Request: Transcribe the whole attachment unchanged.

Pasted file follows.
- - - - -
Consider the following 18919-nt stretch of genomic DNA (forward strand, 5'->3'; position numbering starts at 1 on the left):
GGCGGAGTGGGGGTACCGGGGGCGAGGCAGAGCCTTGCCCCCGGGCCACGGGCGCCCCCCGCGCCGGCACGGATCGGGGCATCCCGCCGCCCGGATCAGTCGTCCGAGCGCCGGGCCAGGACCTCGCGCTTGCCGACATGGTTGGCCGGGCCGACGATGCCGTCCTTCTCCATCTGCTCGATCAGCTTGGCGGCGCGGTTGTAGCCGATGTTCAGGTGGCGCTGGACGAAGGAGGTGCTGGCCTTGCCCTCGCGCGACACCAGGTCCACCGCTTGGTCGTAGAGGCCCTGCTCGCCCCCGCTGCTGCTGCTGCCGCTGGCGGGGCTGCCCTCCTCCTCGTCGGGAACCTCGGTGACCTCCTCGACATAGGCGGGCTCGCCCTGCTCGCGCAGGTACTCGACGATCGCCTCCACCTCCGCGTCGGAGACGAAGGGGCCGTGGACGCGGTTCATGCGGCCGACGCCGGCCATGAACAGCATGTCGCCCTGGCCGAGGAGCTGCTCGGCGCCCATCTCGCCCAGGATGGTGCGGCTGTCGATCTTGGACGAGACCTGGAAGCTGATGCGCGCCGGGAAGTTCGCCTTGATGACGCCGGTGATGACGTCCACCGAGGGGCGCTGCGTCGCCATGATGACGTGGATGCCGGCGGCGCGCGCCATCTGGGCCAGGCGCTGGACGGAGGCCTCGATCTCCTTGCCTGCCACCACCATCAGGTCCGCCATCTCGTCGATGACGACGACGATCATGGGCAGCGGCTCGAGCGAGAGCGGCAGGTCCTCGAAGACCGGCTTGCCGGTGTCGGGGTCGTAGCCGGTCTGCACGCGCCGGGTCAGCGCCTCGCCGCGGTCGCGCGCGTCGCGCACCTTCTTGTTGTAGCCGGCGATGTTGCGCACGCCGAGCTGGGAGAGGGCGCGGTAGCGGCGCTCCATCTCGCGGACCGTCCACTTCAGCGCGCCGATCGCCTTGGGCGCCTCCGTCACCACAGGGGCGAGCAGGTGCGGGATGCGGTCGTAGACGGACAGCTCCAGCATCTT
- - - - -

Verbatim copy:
Consider the following 18919-nt stretch of genomic DNA (forward strand, 5'->3'; position numbering starts at 1 on the left):
GGCGGAGTGGGGGTACCGGGGGCGAGGCAGAGCCTTGCCCCCGGGCCACGGGCGCCCCCCGCGCCGGCACGGATCGGGGCATCCCGCCGCCCGGATCAGTCGTCCGAGCGCCGGGCCAGGACCTCGCGCTTGCCGACATGGTTGGCCGGGCCGACGATGCCGTCCTTCTCCATCTGCTCGATCAGCTTGGCGGCGCGGTTGTAGCCGATGTTCAGGTGGCGCTGGACGAAGGAGGTGCTGGCCTTGCCCTCGCGCGACACCAGGTCCACCGCTTGGTCGTAGAGGCCCTGCTCGCCCCCGCTGCTGCTGCTGCCGCTGGCGGGGCTGCCCTCCTCCTCGTCGGGAACCTCGGTGACCTCCTCGACATAGGCGGGCTCGCCCTGCTCGCGCAGGTACTCGACGATCGCCTCCACCTCCGCGTCGGAGACGAAGGGGCCGTGGACGCGGTTCATGCGGCCGACGCCGGCCATGAACAGCATGTCGCCCTGGCCGAGGAGCTGCTCGGCGCCCATCTCGCCCAGGATGGTGCGGCTGTCGATCTTGGACGAGACCTGGAAGCTGATGCGCGCCGGGAAGTTCGCCTTGATGACGCCGGTGATGACGTCCACCGAGGGGCGCTGCGTCGCCATGATGACGTGGATGCCGGCGGCGCGCGCCATCTGGGCCAGGCGCTGGACGGAGGCCTCGATCTCCTTGCCTGCCACCACCATCAGGTCCGCCATCTCGTCGATGACGACGACGATCATGGGCAGCGGCTCGAGCGAGAGCGGCAGGTCCTCGAAGACCGGCTTGCCGGTGTCGGGGTCGTAGCCGGTCTGCACGCGCCGGGTCAGCGCCTCGCCGCGGTCGCGCGCGTCGCGCACCTTCTTGTTGTAGCCGGCGATGTTGCGCACGCCGAGCTGGGAGAGGGCGCGGTAGCGGCGCTCCATCTCGCGGACCGTCCACTTCAGCGCGCCGATCGCCTTGGGCGCCTCCGTCACCACAGGGGCGAGCAGGTGCGGGATGCGGTCGTAGACGGACAGCTCCAGCATCTT